“What if a rogue host gets stood up in my public cloud environment, either by accident or by a malicious attacker? And then, what if that rogue host is used as a launchpad to inflict further damage on my environment or to steal data?”
Several customers have described this same scenario involving unauthorized virtual machines (VMs) or rogue instances, which has been made more likely by the automated and simplified provisioning capabilities offered by public cloud service providers. A developer could unintentionally instantiate a host that may not be properly configured or secured and the host could be taken over by a malicious actor. Or the actor, if he or she has the right privileges, could stand up a rogue host. A good approach to security should protect the environment no matter the cause. Read on to learn how a zero trust approach can reduce risk.
A multi-layered approach to securing the environment is required. The approach should:
- Eliminate external attack surface. Applications exposed to the internet present an attack surface. Applications should not be discoverable.
- Prevent initial compromise. Attackers need to gain a foothold in the environment. Attack techniques could include phishing, exploit of zero-day vulnerabilities, or other means of unauthorized access. End-user devices and access need to be secured.
- Stop lateral movement of threats. After gaining a foothold, attackers move laterally to their ultimate targets. Stopping threats from spreading across the network is paramount in limiting damage. In this instance, a zero trust approach to securing communications is key.
- Prevent exfiltration of data. Securing outbound communications of workloads from cloud and data center environments is a critical final step. External communications must be authorized and inspected to prevent data loss.
Perceptive readers would recognize the above steps as a simplified version of a kill chain. Breaking any link in the chain could stop an attack, but having controls at every stage yields the greatest reduction in risk. The remainder of this blog focuses on the third approach–lateral movement prevention.
Stopping lateral movement of threats with zero trust
Today, the term “zero trust'' is broadly applied and at risk of losing its value. Narrowing the term to “zero trust networking” is useful and actionable. Simply put, with zero trust networking, we are assuming the network is hostile and untrusted; and on this untrusted network, the identity of any communicating entity (e.g. applications or workloads) must be verified and every communication flow must be authorized. Furthermore, policies must be automated to ensure no gaps in coverage, especially in dynamic environments. The question is: how does zero trust relate to stopping lateral movement and rogue hosts?
If an attacker instantiates a rogue host or even compromises a legitimate host, it is just the second step of initial compromise in the attack kill chain as described earlier. To cause greater damage, attackers must connect to other systems, and then move laterally over the network toward the most valuable assets in the environment. Attackers do this by installing malware that could spread in the environment or exploit dual-use, administrative tools such as Powershell to propagate across the network, which is often flat, i.e., unsegmented.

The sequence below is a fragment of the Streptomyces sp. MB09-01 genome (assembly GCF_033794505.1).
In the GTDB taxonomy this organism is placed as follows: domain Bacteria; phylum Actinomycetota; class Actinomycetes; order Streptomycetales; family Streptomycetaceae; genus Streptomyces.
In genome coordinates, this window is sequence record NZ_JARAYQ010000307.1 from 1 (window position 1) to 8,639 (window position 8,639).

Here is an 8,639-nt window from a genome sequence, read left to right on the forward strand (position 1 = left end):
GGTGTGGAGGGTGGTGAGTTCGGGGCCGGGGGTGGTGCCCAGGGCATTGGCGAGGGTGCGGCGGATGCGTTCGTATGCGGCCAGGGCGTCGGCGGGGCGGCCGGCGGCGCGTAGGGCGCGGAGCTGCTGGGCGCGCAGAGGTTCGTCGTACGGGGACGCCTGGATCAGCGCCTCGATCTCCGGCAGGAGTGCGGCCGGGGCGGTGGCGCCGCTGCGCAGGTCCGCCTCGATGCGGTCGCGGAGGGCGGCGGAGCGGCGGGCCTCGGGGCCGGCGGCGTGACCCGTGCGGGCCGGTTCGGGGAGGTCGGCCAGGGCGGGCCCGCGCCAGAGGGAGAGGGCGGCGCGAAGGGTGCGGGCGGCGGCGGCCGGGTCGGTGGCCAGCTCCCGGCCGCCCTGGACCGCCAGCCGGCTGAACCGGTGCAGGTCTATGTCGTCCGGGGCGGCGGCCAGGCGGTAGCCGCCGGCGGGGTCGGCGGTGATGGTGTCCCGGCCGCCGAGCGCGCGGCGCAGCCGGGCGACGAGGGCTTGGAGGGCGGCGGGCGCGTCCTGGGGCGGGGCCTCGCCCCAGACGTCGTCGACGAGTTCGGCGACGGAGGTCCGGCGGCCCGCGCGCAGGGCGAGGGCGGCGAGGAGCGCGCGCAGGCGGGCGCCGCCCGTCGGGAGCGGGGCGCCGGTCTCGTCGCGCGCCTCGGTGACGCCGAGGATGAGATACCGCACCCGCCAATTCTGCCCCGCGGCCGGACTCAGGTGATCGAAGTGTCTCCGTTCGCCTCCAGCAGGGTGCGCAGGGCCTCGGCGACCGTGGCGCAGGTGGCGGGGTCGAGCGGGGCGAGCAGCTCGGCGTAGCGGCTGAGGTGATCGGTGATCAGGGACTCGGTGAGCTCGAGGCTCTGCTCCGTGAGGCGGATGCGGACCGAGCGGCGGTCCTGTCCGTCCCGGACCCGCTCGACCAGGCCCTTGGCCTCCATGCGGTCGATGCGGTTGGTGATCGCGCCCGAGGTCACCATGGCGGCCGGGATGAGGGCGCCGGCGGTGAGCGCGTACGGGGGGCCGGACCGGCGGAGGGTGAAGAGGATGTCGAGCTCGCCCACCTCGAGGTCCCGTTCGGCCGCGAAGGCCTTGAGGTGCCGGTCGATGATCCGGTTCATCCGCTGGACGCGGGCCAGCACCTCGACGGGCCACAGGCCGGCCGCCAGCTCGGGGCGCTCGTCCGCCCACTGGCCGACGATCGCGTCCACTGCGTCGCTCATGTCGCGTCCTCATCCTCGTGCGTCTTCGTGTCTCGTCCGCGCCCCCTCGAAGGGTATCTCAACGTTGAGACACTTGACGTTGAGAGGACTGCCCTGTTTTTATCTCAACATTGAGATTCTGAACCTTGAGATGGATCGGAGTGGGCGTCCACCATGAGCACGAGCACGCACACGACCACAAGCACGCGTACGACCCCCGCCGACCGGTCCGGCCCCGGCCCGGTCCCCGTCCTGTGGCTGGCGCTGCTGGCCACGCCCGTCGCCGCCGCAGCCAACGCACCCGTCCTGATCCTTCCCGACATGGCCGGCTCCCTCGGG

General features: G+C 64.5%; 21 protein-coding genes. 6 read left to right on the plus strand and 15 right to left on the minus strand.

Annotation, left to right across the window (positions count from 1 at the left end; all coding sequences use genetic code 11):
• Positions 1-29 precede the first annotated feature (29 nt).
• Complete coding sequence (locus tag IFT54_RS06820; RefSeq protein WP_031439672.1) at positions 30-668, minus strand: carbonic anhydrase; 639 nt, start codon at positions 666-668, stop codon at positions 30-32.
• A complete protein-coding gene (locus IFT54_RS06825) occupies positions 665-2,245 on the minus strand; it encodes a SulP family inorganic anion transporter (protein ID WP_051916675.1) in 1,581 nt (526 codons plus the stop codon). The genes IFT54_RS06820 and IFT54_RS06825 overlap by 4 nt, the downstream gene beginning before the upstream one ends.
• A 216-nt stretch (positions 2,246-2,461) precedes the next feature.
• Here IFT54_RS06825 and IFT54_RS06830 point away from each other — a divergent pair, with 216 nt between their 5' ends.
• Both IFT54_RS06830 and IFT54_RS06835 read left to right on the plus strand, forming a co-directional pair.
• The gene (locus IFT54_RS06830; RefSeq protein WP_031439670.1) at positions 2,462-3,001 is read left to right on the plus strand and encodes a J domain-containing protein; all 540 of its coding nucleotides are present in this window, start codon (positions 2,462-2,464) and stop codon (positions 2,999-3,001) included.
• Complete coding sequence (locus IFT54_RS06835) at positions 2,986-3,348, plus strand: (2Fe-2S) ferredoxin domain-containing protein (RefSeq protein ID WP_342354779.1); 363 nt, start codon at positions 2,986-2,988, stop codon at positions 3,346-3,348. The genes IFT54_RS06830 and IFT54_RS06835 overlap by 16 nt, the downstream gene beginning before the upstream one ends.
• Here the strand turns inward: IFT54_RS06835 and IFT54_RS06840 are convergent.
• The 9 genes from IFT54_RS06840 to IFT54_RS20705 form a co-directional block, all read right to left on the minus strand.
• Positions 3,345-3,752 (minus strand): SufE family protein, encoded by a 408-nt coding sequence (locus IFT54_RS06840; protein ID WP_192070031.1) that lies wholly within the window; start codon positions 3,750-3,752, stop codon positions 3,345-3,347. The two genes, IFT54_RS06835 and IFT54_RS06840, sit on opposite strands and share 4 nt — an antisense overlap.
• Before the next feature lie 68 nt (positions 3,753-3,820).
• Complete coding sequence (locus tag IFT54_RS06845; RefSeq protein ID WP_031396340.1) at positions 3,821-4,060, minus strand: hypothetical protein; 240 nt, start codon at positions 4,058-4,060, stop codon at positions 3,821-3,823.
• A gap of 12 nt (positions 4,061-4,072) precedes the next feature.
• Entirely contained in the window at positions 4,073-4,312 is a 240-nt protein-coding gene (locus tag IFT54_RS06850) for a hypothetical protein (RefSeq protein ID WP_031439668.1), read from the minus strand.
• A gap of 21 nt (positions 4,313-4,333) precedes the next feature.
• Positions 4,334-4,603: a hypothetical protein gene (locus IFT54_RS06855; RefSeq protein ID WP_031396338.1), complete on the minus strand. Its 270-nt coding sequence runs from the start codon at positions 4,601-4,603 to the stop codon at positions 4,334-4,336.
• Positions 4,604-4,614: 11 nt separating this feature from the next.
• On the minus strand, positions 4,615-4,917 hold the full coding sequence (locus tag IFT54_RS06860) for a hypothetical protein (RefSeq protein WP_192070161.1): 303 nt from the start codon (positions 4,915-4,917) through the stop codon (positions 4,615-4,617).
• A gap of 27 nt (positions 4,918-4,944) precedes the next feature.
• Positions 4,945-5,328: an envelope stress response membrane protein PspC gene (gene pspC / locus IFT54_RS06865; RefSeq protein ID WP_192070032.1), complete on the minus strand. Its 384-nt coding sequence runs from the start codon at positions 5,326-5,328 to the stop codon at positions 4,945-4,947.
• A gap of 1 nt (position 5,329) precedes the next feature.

The traditional approaches to stopping lateral movement have involved using firewalls to segment environments. However, attackers can piggyback on approved firewall rules. Firewalls inspecting IP addresses, ports, and protocols have no knowledge of the software behind the address. Is it good or bad software? This is why we need to apply the concepts of zero trust networking; to move beyond the address-based security approaches of firewalls, and instead verify the identity of the communicating software and host.
In a zero trust network, even if a rogue host is instantiated, it has no ability to communicate with anything else in the environment, regardless of if the communication is within a VPC or across VPCs. If a rogue host attempts to communicate, every other host will not accept the connection because it is outside of policy. The identity of the host and software must be verified; it is not enough for the rogue host to be in the same network or use approved ports or protocols. The zero trust network allows for even more fine-grained control. If a host has been compromised, all verified software on the compromised host will continue to be allowed to communicate, while the malicious software is not allowed to communicate. This approach ensures business continuity in a secure way, even if there has been a compromise. Of course, the administrator should be alerted to the attempted suspicious or malicious communications. A zero trust environment, with least-privileged access, is a lonely place for a rogue host.
To learn how Zscsaler can help secure workload communications and segment cloud and data center environments, please see our secure Cloud Connectivity solution and register to attend our webinar: Why Enterprises Need a New Approach for Securing Cloud Workloads.